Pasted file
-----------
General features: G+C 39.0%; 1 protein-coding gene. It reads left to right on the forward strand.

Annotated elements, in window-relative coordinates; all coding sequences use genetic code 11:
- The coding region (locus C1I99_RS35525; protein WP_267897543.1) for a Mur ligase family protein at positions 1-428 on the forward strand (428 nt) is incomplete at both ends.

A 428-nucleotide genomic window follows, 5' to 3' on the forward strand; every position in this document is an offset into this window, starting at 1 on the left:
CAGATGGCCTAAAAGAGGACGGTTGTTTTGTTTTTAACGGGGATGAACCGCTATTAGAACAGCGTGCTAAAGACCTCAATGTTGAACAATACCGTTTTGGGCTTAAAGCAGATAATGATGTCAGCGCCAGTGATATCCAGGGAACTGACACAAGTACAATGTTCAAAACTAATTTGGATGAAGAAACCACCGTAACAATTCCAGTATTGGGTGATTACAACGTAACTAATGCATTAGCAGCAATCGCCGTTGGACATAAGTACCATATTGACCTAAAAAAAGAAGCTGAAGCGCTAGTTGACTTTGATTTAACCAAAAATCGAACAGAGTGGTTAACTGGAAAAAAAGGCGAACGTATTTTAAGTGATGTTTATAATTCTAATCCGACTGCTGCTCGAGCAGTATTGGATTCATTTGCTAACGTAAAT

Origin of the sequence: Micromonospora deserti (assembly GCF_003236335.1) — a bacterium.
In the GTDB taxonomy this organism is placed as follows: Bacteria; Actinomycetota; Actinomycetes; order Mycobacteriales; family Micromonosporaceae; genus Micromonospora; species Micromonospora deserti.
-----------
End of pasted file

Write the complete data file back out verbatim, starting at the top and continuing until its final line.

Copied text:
General features: G+C 39.0%; 1 protein-coding gene. It reads left to right on the forward strand.

Annotated elements, in window-relative coordinates; all coding sequences use genetic code 11:
- The coding region (locus C1I99_RS35525; protein WP_267897543.1) for a Mur ligase family protein at positions 1-428 on the forward strand (428 nt) is incomplete at both ends.

A 428-nucleotide genomic window follows, 5' to 3' on the forward strand; every position in this document is an offset into this window, starting at 1 on the left:
CAGATGGCCTAAAAGAGGACGGTTGTTTTGTTTTTAACGGGGATGAACCGCTATTAGAACAGCGTGCTAAAGACCTCAATGTTGAACAATACCGTTTTGGGCTTAAAGCAGATAATGATGTCAGCGCCAGTGATATCCAGGGAACTGACACAAGTACAATGTTCAAAACTAATTTGGATGAAGAAACCACCGTAACAATTCCAGTATTGGGTGATTACAACGTAACTAATGCATTAGCAGCAATCGCCGTTGGACATAAGTACCATATTGACCTAAAAAAAGAAGCTGAAGCGCTAGTTGACTTTGATTTAACCAAAAATCGAACAGAGTGGTTAACTGGAAAAAAAGGCGAACGTATTTTAAGTGATGTTTATAATTCTAATCCGACTGCTGCTCGAGCAGTATTGGATTCATTTGCTAACGTAAAT

Origin of the sequence: Micromonospora deserti (assembly GCF_003236335.1) — a bacterium.
In the GTDB taxonomy this organism is placed as follows: Bacteria; Actinomycetota; Actinomycetes; order Mycobacteriales; family Micromonosporaceae; genus Micromonospora; species Micromonospora deserti.